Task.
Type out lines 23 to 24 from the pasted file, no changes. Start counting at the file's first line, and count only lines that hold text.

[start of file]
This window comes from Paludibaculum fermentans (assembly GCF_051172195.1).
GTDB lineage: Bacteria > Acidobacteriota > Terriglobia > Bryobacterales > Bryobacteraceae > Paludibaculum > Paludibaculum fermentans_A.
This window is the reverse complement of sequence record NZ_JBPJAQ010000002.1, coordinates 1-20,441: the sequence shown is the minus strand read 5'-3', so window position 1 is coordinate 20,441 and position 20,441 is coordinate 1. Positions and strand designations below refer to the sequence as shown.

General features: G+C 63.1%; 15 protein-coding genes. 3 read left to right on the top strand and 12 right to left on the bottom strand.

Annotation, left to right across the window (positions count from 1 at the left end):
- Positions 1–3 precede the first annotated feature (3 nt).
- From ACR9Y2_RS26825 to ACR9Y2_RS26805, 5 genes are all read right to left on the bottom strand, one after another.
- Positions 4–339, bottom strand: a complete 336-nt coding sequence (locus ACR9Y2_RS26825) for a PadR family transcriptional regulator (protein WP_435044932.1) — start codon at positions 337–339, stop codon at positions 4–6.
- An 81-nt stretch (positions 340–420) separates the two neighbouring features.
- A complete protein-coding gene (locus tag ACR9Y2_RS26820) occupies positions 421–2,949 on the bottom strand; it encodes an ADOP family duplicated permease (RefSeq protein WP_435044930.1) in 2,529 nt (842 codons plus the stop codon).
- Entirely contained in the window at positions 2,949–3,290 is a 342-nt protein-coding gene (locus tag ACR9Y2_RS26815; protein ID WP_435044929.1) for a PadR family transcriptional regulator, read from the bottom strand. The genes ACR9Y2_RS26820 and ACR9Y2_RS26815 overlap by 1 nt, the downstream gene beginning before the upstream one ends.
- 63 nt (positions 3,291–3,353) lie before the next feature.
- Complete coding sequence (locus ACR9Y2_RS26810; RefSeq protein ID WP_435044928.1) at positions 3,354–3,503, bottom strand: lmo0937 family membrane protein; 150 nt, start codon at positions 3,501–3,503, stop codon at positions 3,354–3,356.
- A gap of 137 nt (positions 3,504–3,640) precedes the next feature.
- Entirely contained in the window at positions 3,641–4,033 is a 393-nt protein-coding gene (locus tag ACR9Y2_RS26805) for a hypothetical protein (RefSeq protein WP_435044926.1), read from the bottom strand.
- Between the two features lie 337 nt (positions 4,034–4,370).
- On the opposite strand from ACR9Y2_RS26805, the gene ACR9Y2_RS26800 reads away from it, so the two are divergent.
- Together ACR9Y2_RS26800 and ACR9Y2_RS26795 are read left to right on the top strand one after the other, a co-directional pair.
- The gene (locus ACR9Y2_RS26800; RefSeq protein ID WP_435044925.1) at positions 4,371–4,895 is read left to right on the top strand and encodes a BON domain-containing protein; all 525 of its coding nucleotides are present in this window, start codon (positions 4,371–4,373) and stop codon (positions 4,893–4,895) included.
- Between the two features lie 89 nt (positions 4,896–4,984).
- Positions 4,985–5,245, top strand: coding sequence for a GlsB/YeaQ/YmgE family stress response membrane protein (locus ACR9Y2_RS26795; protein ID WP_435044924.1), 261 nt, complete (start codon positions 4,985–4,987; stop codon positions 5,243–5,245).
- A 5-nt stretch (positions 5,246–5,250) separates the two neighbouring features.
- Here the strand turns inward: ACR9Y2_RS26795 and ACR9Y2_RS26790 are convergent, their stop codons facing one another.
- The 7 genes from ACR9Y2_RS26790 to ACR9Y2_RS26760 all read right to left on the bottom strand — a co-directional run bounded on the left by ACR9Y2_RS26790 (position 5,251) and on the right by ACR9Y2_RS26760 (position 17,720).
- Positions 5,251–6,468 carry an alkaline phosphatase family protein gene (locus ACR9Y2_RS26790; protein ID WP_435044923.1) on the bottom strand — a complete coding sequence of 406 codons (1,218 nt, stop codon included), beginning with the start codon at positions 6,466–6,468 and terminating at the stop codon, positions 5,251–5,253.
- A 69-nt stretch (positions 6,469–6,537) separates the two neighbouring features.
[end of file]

- Here the strand turns inward: ACR9Y2_RS26795 and ACR9Y2_RS26790 are convergent, their stop codons facing one another.
- The 7 genes from ACR9Y2_RS26790 to ACR9Y2_RS26760 all read right to left on the bottom strand — a co-directional run bounded on the left by ACR9Y2_RS26790 (position 5,251) and on the right by ACR9Y2_RS26760 (position 17,720).